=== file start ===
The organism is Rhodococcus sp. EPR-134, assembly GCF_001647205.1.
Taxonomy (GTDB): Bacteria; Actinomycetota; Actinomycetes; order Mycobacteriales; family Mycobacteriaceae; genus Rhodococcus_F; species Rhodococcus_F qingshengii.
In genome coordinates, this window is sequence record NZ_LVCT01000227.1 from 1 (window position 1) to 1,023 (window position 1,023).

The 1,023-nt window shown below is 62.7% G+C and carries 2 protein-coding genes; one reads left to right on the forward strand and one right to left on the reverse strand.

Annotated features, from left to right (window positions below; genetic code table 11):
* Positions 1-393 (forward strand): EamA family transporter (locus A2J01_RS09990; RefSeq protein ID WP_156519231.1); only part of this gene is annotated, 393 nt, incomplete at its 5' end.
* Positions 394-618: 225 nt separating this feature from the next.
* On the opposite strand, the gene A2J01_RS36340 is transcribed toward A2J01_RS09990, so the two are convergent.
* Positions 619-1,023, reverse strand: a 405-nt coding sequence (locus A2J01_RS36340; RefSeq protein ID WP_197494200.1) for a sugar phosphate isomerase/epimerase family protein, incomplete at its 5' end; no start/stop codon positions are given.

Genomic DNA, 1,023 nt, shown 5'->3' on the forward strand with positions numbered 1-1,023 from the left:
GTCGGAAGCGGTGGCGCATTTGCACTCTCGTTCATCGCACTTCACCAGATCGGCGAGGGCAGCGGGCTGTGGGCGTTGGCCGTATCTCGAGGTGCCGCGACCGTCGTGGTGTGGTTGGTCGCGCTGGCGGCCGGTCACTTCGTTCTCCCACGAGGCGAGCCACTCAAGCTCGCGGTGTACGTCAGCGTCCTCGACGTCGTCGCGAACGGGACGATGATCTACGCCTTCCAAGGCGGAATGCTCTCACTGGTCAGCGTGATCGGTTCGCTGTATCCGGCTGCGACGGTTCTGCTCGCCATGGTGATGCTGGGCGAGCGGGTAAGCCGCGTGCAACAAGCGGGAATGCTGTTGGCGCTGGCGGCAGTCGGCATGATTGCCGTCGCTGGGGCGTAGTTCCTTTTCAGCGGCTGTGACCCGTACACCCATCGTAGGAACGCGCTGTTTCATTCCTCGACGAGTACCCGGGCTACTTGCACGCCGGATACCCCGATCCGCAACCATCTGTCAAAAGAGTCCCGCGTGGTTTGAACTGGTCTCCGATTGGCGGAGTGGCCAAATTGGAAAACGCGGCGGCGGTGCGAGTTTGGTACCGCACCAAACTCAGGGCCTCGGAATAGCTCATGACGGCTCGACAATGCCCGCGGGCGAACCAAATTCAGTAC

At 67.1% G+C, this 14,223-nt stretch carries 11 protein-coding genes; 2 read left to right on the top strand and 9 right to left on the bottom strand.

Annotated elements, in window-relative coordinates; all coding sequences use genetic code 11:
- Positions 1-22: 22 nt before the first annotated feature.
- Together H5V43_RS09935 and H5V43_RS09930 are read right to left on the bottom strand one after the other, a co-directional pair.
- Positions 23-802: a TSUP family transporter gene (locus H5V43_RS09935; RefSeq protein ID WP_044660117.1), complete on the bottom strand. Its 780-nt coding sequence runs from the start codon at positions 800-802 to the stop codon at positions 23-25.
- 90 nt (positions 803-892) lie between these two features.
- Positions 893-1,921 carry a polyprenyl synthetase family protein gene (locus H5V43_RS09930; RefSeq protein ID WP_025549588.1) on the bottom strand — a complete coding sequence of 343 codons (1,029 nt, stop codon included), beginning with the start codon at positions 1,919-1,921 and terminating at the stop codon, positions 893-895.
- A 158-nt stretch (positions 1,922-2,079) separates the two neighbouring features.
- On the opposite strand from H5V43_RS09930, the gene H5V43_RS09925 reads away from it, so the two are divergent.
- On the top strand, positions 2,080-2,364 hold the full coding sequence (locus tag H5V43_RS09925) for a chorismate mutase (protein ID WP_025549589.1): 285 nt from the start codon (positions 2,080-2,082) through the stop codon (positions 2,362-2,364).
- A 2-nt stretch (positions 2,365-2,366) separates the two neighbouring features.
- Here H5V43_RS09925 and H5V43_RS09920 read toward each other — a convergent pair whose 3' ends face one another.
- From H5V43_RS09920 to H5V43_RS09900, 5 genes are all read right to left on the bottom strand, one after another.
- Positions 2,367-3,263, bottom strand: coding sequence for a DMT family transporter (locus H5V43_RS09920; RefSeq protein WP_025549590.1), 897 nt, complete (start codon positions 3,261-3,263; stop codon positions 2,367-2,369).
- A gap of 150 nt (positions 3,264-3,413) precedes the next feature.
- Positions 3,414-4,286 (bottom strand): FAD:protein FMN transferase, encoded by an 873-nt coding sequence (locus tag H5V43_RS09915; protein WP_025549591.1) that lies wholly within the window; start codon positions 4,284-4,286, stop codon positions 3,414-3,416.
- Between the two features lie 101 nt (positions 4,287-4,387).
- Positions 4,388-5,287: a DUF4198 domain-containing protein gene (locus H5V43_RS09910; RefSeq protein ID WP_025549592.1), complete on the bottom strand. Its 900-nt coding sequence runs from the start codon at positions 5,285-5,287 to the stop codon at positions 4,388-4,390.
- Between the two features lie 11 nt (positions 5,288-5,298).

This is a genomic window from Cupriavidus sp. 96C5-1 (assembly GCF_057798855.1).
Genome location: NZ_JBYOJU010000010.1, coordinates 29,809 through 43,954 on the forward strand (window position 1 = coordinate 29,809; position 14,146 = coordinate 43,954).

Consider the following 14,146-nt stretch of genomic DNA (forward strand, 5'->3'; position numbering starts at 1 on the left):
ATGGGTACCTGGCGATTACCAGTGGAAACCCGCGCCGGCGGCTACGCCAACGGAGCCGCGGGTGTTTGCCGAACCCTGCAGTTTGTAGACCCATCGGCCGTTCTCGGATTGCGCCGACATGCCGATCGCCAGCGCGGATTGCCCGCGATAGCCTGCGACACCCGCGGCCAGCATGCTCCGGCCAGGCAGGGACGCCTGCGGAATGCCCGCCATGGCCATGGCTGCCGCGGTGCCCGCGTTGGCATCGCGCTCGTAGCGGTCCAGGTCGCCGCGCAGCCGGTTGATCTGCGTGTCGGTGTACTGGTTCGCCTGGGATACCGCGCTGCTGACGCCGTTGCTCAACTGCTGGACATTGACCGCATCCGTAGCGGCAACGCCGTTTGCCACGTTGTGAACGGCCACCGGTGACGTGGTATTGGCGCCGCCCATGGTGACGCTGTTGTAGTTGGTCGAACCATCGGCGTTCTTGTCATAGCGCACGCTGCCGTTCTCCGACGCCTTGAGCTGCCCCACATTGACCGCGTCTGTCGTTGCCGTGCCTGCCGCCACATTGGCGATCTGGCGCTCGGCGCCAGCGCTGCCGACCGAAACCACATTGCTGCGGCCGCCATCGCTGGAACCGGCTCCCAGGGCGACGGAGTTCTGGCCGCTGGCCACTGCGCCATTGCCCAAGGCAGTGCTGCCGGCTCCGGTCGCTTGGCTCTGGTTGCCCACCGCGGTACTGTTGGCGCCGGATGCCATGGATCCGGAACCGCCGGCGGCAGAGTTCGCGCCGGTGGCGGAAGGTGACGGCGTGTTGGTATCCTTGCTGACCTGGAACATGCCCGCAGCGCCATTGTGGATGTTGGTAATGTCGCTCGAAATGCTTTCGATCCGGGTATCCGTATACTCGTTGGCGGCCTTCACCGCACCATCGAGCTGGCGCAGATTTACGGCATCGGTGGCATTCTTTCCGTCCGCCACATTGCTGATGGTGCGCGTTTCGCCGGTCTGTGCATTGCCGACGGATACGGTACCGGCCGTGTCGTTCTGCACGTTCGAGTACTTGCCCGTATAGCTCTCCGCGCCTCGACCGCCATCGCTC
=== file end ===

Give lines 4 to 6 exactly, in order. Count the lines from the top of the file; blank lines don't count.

The 1,023-nt window shown below is 62.7% G+C and carries 2 protein-coding genes; one reads left to right on the forward strand and one right to left on the reverse strand.

Annotated features, from left to right (window positions below; genetic code table 11):
* Positions 1-393 (forward strand): EamA family transporter (locus A2J01_RS09990; RefSeq protein ID WP_156519231.1); only part of this gene is annotated, 393 nt, incomplete at its 5' end.